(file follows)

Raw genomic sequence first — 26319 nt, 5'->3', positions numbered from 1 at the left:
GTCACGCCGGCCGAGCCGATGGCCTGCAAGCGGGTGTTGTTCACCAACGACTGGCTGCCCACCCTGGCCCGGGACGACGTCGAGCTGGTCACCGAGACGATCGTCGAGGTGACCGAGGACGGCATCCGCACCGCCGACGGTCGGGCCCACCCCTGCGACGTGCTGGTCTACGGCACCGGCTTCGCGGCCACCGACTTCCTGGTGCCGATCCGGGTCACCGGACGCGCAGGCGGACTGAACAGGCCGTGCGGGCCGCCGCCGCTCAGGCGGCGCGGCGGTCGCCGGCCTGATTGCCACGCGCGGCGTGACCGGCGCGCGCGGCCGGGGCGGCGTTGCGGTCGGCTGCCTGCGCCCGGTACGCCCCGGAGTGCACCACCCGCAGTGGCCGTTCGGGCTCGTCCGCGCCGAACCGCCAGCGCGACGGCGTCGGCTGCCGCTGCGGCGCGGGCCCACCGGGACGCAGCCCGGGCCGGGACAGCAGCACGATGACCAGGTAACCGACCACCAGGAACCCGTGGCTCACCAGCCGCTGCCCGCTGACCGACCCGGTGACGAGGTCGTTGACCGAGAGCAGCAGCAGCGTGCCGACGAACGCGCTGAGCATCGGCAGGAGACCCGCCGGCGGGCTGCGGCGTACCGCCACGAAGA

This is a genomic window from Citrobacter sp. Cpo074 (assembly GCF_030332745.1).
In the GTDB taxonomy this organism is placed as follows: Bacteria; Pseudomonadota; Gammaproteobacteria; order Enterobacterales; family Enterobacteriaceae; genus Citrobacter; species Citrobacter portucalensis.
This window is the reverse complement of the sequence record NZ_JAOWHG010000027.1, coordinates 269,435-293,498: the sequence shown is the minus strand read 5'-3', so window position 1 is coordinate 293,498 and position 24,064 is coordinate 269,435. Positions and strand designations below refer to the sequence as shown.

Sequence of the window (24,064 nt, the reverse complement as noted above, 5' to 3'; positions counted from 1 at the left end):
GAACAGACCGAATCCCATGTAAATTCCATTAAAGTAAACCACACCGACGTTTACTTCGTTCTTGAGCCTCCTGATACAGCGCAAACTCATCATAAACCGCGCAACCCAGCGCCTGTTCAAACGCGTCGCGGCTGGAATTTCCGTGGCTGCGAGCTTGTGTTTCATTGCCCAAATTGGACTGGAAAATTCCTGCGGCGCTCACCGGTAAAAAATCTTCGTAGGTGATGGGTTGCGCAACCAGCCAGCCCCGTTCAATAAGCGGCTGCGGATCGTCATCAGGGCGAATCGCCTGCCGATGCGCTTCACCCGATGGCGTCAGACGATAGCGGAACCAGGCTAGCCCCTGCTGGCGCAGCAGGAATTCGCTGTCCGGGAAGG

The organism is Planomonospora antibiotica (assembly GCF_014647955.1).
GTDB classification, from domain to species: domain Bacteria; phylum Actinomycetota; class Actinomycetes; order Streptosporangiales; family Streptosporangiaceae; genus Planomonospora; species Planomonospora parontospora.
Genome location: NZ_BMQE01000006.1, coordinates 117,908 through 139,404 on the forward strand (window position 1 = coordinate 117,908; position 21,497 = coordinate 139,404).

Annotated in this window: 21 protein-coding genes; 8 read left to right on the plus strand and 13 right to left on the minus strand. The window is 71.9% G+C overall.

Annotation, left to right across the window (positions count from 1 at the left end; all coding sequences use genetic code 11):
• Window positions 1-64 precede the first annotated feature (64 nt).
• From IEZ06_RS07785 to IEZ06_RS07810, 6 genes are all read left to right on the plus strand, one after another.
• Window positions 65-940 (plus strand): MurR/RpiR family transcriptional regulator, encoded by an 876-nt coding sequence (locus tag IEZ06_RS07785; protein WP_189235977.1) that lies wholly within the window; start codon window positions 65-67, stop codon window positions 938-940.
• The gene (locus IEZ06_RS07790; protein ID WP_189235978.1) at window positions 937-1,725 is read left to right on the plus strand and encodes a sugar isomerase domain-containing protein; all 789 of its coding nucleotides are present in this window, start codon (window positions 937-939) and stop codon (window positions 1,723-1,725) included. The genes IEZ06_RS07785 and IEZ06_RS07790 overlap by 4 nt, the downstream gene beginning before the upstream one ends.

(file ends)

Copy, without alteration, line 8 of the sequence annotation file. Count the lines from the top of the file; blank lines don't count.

The organism is Planomonospora antibiotica (assembly GCF_014647955.1).